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The Spirit in the Mouth of the Bald Man with Four Eyes

Nick Hoins is an author of fantasy and science fiction. His short fiction has previously appeared in AntipodeanSF and Aurora Wolf. Nick currently lives in Virginia, where he likes to garden and search for the elusive, southern flying squirrel. For more, visit nickhoins.wordpress.com Also, check out Nick’s free gardening guide. If you have seen a southern flying squirrel, please send Nick a message about it.

"Why are you always so hard on your son? And you speak of your daughter like she's an ex-girlfriend that keeps disappointing you. 'Don't try to pull one over on me' and such things. Pathetic." The clay-face ornament on the wall had not gone off like that in over a week.
"The spirit of the tchotchke strikes again," said the shaven-faced waiter with the gel in his hair.
"You're a simp, you are," laughed his manager from the kitchen. The two men who had just entered the restaurant were frowning in a daze as they took their seats in a corner.
"It's easy to judge," said the waiter, who also had three moles on his chin, "it's a lot harder to be judged." He went off to greet the customers, who gruffly ordered two waters to start.
"Whatever," said the manager, as the waiter retrieved two glasses. "You've listened to these people's conversations. They come in here, thinking it'll be great fun, and they get a double dose of truth. The only way most of them deal with it is to brag loudly about their personal finances and look around to see who's listening. Or just go silent."
"Still, when you talk about something that's important to you, someone else may be listening," said the waiter, walking over with the waters.
The bell tinkled and the imperfect door opened wide to admit a family of three. The men in the corner ordered mussels.
"Don't hit your brother so much," barked the four-eyed, bald-man face at a girl. "You're giving him an inferiority complex." The two diamonds on his white, plaster cheeks sparkled blue. The waiter placed the mussels order.
"He's tough," countered the siblings' parent.
"Calm down heli-mother," retorted the spirit.
"Get over there and explain," whispered the manager urgently. "They don't know about our gimmick." The woman looked like she was about to rip the little face off the wall. It happened occasionally. The wall ornament was the singular oddity, the screw around which the entire operation revolved, even though Chef Jane made damn good food. Most people came for the bald man. Others were simply hungry and saw an open restaurant. The waiter tried to explain. As the mother yanked her two children out of the place, a young couple walked in. The spirit seemed confused and ended up yelling at the waiter.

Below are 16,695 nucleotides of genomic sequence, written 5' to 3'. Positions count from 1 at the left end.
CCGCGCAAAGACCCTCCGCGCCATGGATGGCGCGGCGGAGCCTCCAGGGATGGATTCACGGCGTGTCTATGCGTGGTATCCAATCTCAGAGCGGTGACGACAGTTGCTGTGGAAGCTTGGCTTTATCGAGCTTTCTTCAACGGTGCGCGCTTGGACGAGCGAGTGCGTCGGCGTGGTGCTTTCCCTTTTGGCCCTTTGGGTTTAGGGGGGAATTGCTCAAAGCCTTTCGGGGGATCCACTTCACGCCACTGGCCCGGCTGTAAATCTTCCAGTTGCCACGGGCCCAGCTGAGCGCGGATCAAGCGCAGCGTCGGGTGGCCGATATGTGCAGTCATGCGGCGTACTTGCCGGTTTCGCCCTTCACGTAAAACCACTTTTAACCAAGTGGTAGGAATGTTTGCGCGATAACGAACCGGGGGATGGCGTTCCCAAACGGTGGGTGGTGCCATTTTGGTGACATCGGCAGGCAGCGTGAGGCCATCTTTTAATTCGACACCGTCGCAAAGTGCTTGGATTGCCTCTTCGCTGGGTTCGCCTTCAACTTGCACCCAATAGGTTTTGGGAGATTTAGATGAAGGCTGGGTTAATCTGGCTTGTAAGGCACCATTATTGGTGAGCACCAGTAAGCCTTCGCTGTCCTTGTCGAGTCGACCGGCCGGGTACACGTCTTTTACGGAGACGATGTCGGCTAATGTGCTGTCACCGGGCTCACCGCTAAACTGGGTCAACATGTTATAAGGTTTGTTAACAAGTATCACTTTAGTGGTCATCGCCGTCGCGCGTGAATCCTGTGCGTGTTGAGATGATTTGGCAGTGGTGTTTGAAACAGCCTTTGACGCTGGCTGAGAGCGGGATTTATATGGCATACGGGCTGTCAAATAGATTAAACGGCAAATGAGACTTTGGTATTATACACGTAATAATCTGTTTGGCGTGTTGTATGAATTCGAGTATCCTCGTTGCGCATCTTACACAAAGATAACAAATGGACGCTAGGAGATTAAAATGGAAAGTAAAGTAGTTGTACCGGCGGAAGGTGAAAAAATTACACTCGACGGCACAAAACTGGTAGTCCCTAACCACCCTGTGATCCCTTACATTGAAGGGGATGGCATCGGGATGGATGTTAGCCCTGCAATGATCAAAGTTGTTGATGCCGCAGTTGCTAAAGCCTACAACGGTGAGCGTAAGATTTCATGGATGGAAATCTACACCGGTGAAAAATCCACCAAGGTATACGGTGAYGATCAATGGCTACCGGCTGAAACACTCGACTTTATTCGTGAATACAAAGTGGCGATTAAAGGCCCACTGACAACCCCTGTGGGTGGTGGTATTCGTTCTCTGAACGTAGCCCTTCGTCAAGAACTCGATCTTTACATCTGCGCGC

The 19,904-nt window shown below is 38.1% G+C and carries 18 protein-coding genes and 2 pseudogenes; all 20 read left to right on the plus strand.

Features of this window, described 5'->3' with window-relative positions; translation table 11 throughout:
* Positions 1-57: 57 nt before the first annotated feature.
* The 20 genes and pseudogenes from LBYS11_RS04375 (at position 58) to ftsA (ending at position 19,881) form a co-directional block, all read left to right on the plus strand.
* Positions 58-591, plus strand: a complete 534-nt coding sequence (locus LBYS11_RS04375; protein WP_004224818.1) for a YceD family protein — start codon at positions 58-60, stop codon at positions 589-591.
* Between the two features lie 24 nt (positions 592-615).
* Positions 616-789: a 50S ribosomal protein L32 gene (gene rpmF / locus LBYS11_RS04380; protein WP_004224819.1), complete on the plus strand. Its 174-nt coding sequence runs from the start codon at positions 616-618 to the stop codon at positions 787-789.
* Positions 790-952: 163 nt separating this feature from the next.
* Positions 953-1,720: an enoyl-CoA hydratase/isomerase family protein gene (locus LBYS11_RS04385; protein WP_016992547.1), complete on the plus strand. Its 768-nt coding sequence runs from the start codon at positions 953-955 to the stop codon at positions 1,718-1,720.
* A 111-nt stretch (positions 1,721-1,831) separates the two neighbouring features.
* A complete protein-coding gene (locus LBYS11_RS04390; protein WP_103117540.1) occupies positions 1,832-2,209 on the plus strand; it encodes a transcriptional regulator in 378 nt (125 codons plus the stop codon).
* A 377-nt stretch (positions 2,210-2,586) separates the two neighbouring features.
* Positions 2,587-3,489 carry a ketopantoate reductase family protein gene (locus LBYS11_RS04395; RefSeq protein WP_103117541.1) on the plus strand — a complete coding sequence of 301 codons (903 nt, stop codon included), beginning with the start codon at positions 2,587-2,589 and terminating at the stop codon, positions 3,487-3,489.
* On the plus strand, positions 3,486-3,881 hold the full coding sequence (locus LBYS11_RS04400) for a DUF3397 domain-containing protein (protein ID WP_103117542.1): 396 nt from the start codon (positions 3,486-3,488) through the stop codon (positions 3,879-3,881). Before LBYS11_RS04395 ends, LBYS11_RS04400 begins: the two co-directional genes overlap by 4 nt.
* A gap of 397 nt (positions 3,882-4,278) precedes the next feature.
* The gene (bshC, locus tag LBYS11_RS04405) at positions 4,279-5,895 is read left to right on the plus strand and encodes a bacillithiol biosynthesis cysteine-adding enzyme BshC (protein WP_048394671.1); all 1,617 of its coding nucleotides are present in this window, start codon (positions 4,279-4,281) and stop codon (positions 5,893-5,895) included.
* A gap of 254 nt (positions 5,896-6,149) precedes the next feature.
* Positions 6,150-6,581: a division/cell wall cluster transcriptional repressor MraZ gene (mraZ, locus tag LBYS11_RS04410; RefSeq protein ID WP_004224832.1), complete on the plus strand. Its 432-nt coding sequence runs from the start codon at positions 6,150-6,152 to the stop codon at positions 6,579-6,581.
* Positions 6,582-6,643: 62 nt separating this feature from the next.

"You're not terribly ugly!"
"Can we go upstairs?" asked the girl, confidentially. The waiter walked them up, handing them menus. He got into a conversation with them at their table.
"I bet most people want to hear what it has to say about them, deep down," said the girl.
"Maybe. Sometimes I think the people who choose to come here think that somehow, they're going to be the one to come off looking good, but no one does," said the waiter.
"Everyone's got secret shit," remarked the guy.
"I'll be right back with your polenta," said the waiter, smiling and walking back down the stairs.
The knick-knack was telling the manager he was an asshole as the waiter crossed to the kitchen. It was two hours before dinner rush and the mouth of the bald man was bored. Chef Jane was getting a drink of water.
"You think we're better or worse for it?" asked the waiter. "For having to listen to that all the time?"
"Depends on the person," said Chef Jane. The tchotchke sneezed and his mustache wiggled. In the corner, all was quiet and two stacks of mussel shells were growing higher.
The bell tinkled again and an overweight woman walked in.
"Oh shit," said the waiter.
"Whoa, whoa," snapped the tongue of the spirit, "this place is way too expensive for the likes of you."
"Piss off, I just got a raise," said the woman.
The End
This story was first published on Wednesday, June 24th, 2015

Author Comments

The original inspiration for this story hit me in a place you might expect: a restaurant. I could hear snippets of multiple conversations. I was struck at my own ability to hear a few seconds of dialogue out of context, build an idea around it, and subsequently pass judgment on the participants. Having no real idea of what they were talking about or who they were, I had an empty notebook in front of me. So what if there was an observer who already knew the facts and had no choice but to reveal them? Would you really want to hear what it had to say? As I looked at the people around me, I realized it would take me years to know or observe them with the clarity of the wall ornament. And even his process is flawed, since he only reveals negative aspects of character and insecurity. The biggest challenge of this piece was differentiating so many people in so short a space.

- Nicholas Hoins
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